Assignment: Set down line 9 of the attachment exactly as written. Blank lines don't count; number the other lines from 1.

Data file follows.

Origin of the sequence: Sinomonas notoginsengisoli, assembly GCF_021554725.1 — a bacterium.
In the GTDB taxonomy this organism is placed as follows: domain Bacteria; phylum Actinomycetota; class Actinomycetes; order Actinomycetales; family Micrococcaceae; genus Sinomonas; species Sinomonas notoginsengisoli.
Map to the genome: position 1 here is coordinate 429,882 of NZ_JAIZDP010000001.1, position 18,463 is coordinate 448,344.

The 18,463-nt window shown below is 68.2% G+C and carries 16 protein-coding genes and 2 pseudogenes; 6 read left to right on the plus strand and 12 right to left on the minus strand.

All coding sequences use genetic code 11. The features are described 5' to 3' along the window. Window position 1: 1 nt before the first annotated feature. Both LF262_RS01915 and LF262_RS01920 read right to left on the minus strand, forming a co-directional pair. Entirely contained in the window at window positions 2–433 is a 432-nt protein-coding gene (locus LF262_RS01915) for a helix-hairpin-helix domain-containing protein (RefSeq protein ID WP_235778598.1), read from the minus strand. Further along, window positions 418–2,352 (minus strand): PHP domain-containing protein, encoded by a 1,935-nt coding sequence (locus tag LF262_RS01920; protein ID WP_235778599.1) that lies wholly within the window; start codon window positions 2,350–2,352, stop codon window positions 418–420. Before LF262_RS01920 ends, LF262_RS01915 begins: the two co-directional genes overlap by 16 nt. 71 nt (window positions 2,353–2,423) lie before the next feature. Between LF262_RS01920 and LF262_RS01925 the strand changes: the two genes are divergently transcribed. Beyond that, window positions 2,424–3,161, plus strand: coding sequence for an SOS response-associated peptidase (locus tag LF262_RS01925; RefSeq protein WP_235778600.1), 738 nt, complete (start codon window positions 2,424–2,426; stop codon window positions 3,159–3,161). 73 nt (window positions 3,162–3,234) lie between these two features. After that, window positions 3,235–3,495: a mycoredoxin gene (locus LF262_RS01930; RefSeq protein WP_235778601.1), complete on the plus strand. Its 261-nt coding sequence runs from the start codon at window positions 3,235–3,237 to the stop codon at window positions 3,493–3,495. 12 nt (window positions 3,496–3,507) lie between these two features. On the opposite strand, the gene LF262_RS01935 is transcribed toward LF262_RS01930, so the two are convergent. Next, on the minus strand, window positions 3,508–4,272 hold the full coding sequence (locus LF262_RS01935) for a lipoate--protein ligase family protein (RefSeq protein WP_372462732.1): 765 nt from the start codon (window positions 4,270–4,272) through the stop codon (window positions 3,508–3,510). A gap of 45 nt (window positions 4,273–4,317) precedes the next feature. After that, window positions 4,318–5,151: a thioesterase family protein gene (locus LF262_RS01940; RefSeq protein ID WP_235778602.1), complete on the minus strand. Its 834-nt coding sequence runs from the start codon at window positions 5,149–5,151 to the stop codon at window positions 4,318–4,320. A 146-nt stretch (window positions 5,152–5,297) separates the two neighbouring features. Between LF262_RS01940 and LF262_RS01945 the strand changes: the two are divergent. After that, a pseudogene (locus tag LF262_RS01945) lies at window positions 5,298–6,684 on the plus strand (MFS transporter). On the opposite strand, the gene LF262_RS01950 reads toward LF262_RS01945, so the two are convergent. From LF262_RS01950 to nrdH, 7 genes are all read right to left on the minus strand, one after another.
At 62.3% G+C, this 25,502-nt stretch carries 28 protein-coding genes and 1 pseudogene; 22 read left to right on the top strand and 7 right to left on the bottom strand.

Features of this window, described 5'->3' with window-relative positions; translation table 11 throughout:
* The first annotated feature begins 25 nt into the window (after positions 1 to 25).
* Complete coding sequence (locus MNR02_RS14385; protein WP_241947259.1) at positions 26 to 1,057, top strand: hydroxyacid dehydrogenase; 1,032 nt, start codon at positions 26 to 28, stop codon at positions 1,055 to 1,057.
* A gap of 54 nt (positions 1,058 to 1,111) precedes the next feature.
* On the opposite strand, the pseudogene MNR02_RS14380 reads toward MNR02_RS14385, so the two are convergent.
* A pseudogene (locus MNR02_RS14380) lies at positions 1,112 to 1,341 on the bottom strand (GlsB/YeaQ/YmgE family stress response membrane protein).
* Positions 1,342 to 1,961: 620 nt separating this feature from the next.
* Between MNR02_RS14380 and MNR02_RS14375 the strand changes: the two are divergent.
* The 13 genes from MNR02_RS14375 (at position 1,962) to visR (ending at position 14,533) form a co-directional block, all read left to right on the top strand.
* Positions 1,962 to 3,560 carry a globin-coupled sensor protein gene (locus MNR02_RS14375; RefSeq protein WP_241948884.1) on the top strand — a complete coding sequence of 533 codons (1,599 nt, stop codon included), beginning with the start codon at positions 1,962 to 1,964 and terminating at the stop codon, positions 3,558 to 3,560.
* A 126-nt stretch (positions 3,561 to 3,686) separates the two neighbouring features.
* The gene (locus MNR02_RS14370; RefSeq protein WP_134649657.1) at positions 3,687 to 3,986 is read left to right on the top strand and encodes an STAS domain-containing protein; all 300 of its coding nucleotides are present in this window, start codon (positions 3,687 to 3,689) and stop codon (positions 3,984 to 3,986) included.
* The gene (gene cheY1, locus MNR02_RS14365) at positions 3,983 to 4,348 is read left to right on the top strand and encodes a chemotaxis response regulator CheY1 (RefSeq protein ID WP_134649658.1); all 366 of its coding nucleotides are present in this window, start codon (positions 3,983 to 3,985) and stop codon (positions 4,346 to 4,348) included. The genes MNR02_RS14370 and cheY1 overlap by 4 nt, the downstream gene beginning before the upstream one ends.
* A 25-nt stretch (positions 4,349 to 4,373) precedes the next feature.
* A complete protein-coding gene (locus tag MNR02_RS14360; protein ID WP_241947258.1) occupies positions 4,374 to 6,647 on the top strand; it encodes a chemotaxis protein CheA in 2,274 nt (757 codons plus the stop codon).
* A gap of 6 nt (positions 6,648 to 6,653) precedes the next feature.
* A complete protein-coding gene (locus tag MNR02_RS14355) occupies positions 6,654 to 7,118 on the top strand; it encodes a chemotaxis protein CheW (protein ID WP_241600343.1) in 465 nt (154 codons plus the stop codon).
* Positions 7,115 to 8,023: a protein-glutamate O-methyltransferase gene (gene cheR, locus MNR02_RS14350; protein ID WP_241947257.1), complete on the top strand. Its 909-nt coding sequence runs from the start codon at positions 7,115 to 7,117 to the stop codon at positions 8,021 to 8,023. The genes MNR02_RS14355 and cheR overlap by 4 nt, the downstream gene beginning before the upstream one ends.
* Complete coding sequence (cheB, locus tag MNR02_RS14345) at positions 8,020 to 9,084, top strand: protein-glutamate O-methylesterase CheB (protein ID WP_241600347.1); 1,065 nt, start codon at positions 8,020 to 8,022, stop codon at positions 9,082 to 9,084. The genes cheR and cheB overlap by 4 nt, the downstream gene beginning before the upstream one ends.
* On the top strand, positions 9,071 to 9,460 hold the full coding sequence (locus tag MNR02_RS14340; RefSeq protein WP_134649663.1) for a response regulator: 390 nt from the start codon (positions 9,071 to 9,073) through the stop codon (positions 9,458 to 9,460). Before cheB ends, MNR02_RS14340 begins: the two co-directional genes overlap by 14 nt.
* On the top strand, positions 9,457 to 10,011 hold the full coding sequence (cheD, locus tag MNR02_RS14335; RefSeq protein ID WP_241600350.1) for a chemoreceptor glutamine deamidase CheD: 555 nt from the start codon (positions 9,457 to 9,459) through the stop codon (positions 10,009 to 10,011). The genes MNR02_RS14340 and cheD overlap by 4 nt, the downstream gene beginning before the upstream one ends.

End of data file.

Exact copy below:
* Complete coding sequence (locus MNR02_RS14385; protein WP_241947259.1) at positions 26 to 1,057, top strand: hydroxyacid dehydrogenase; 1,032 nt, start codon at positions 26 to 28, stop codon at positions 1,055 to 1,057.